In the below image, the dark triangle which isn’t highlighted is the sRGB color space while the overall CIE color space is displayed as the background colors. Meanwhile, the white triangle with highlighted color represents the results of what a given monitor can display. No monitor can display the entire CIE color spectrum but a good monitor should be able to display the sRGB spectrum of possible colors as this is usually used as the standard for image encoding.

A monitor which uses the “wide color gamut” moniker can display more than the sRGB spectrum and is considered primarily for professional use. If a monitor cannot cover off the entire sRGB triangle, the resulting image will appear “off” to an observer. The end result is a picture displayed on the panel which won’t be as rich, vibrant or as correct as it should be.



Color saturation excellence is one of the defining features of IPS panels and Dell's S2740L proves this once again. It manages to hit nearly every corner of the spectrum and doesn't exhibit any of the blue shift that normally characterizes LED backlit displays.


Default RGB Levels


An LCD or LCD LED backlit panel relies on accurately blending Red, Green and Blue pixel clusters to create an overall image so closer to each of these colours is to a “perfect” 100 output, the better and more accurate the default colors will be.

In this case, we have a low tolerance for anything less than perfection since any color shift can be noticeable even to untrained eyes and will require a color correction be applied at the software level to overcome a monitor’s stock output. We do however consider a minor variation of only a few points per color to be acceptable.



To be honest, these results were not all that unexpected. This is a 27” IPS monitor with a sub $400 price tag and as such we were not expecting factory color calibration. While the panel itself is more than capable of delivering accurate colors, the default profile is not even close to being correct. Luckily, Dell has given us the tools to correct this.
 
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AkG

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Viewing Angles / Contrast Ratio / Power Consumption

Viewing Angles


Unlike CRT displays, the manner in which LCD panels create an image can result in one large weakness: the image can lose contrast when viewed off angle. While we do not recommend watching an LCD at anything besides perfectly straight on, the reality is this cannot always be done.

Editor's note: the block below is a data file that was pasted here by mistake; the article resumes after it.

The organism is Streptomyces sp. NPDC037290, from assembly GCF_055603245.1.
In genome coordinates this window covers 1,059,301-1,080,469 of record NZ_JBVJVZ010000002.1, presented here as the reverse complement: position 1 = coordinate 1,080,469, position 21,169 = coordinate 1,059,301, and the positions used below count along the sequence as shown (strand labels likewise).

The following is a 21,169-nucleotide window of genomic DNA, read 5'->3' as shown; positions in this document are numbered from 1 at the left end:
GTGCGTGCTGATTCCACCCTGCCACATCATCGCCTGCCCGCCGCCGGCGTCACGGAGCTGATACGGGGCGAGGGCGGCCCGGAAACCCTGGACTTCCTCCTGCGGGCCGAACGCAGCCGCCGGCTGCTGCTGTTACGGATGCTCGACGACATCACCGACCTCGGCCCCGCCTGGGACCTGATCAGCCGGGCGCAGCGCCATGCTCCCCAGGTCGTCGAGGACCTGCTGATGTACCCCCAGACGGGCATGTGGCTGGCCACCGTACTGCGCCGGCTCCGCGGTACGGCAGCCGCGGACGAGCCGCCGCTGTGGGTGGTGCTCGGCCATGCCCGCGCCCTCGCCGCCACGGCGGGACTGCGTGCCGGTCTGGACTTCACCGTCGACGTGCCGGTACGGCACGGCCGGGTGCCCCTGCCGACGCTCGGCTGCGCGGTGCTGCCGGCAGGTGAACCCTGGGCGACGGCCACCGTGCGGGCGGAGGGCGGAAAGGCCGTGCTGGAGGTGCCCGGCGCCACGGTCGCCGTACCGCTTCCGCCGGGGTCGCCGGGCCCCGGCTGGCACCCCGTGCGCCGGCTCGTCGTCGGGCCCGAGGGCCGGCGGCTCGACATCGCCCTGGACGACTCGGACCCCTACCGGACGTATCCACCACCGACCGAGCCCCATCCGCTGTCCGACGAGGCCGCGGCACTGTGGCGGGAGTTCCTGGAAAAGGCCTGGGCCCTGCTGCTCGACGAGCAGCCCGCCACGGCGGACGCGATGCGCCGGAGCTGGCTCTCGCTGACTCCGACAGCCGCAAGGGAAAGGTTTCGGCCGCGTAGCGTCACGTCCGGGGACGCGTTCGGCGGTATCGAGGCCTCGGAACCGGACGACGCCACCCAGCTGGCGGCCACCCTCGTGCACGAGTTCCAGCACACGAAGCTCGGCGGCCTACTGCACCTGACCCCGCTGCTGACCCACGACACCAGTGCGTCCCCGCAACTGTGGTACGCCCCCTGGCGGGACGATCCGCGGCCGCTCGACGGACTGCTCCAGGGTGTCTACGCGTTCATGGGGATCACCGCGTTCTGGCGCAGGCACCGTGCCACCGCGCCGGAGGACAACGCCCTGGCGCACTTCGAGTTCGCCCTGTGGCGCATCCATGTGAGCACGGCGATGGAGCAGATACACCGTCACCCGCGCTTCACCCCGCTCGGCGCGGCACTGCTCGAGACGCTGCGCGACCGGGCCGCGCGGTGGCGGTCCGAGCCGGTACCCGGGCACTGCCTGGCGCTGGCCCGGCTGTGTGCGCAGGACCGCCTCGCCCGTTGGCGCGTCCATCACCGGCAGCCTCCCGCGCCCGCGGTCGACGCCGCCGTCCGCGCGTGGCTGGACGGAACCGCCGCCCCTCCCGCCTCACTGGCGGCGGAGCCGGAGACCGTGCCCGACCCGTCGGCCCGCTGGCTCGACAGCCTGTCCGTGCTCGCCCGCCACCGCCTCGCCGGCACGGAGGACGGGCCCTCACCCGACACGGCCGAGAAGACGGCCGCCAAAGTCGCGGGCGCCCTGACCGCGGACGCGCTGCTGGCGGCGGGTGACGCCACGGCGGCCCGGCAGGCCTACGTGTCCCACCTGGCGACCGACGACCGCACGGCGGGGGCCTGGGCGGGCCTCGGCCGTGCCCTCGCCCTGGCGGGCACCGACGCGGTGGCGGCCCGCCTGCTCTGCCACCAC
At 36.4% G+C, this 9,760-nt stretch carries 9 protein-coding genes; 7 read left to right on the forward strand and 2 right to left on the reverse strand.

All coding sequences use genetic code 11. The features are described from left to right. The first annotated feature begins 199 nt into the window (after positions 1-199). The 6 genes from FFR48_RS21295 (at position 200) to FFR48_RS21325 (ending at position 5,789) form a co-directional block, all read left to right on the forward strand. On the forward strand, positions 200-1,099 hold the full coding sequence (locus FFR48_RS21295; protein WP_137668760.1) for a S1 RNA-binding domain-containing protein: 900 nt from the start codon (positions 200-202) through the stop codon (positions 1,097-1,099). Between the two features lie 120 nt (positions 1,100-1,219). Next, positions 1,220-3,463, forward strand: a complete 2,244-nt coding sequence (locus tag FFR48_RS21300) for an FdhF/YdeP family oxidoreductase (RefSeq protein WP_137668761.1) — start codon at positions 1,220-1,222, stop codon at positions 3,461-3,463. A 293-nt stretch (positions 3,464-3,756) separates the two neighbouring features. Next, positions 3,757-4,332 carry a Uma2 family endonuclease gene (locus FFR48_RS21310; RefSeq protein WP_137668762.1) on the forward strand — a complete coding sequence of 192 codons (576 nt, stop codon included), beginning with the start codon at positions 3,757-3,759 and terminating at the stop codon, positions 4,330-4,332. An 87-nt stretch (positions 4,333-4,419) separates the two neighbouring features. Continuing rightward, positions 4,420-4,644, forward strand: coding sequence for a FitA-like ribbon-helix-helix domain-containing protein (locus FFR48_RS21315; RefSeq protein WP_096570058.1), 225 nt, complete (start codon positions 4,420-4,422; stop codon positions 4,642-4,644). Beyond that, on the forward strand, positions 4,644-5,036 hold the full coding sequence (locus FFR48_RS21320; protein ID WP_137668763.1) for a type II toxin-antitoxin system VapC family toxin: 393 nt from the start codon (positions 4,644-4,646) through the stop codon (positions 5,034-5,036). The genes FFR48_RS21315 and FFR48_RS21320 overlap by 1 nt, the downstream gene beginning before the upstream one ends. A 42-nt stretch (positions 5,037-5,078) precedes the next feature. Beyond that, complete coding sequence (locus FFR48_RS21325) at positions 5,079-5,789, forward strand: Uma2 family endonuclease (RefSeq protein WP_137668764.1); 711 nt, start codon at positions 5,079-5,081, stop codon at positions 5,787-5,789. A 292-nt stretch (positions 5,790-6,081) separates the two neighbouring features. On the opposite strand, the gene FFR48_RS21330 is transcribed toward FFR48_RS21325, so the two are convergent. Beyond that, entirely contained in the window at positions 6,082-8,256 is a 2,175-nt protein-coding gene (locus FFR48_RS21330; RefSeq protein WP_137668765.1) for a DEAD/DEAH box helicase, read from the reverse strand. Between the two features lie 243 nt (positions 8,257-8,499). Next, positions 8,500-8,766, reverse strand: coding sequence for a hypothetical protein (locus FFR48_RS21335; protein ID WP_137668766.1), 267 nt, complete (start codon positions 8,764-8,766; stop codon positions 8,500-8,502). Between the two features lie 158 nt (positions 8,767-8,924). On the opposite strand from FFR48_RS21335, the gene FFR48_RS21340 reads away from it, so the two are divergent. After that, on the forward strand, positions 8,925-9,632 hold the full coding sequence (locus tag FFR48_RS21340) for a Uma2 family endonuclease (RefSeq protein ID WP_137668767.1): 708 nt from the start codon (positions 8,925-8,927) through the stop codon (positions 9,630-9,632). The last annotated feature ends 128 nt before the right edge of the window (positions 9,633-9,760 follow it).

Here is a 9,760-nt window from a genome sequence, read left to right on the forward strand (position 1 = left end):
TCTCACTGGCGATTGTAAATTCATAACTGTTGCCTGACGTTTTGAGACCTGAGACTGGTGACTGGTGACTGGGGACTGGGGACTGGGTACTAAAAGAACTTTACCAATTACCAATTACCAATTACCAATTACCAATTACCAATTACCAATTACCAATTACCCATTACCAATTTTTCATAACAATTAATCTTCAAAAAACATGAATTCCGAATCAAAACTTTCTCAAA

To help give you a glimpse of what a panel will look like when seen from either above the horizontal or vertical plane we have taken pictures at fairly extreme angles.



Dell's S2740L features acceptable viewing angles that are better than any TN panel currently on the market but in some respects, it struggles. In a completely dark room, contrast and color reproduction remained quite faithful until the monitor was viewed from extreme angles. Due to its glass fascia, this aspect naturally degrades as ambient light increases and reflections start entering into the equation.

Dell hasn't bonded the front glass covering directly to the panel itself which results in a ~1/4" gap between the two materials. This actually causes minor secondary reflections when viewed off-angle, even when the monitor is used in an otherwise dark room.


Maximum Contrast Ratio


Unlike CRT displays, the manner in which LCD panels create an image can result in one large weakness: the image can lose contrast when viewed off angle. While we do not recommend watching an LCD at anything besides perfectly straight on, the reality is this cannot always be done.


Once again the SL2740L remains a middle of the pack solution that delivers acceptable contrast levels but it lacks the abilities of higher end offerings.


Power Consumption


To obtain the maximum number we set the monitors brightness to 100% and the contrast to 100%. The Calibrated results are taken at 120 cd/m2 with the contrast set to the default level.


Power consumption may not be a huge selling point for anyone looking for a higher end monitor but Dell's SL2740L is simply the most efficient monitor we have ever come across. Its max number of just 25W is simply stunning.
 
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AkG

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Gaming & Movie Perforamnce

Gaming Performance



Pre-calibration


Post-calibration​

As can be seen above, the S2740L’s default color profile required a good amount of calibration in order to pass muster. Luckily, the combination of a noticeable reddish tinge alongside a washed out image can be overcome by using the OSD and Windows-centric software.


With its glossy, artistic design Dell hasn’t focused the S2740L’s features on enhancing in-game experiences but a price of $400 does put it into premium territory. This should lead to a wide range of capabilities that include gaming, movie watching, word processing and other disciplines while allowing for adequate performance in every sector.


While we can’t recommend this monitor for gamers, as a jack of all trades it performs admirably. The IPS panel allows it to mask most of the issues which we have come to associate with 1080P 27” monitors. This leads to the S2740L producing surprisingly crisp images without any of the dot pitch problems normally tied to a resolution of 1920x1080 being stretched over such a large area.


Make no mistake about it; as with all IPS monitors in this price range, Dell’s newest model does exhibit a minor to moderate amount of ghosting but it never detracted from our overall gaming experience. If your game genres of choice run towards RTS rather FPS then there’s truly nothing to be concerned about here. Input lag was also nonexistent, particularly when using the Game Mode which enhances pixel response times at the sacrifice of some image fidelity.



Movie Performance



Pre-calibration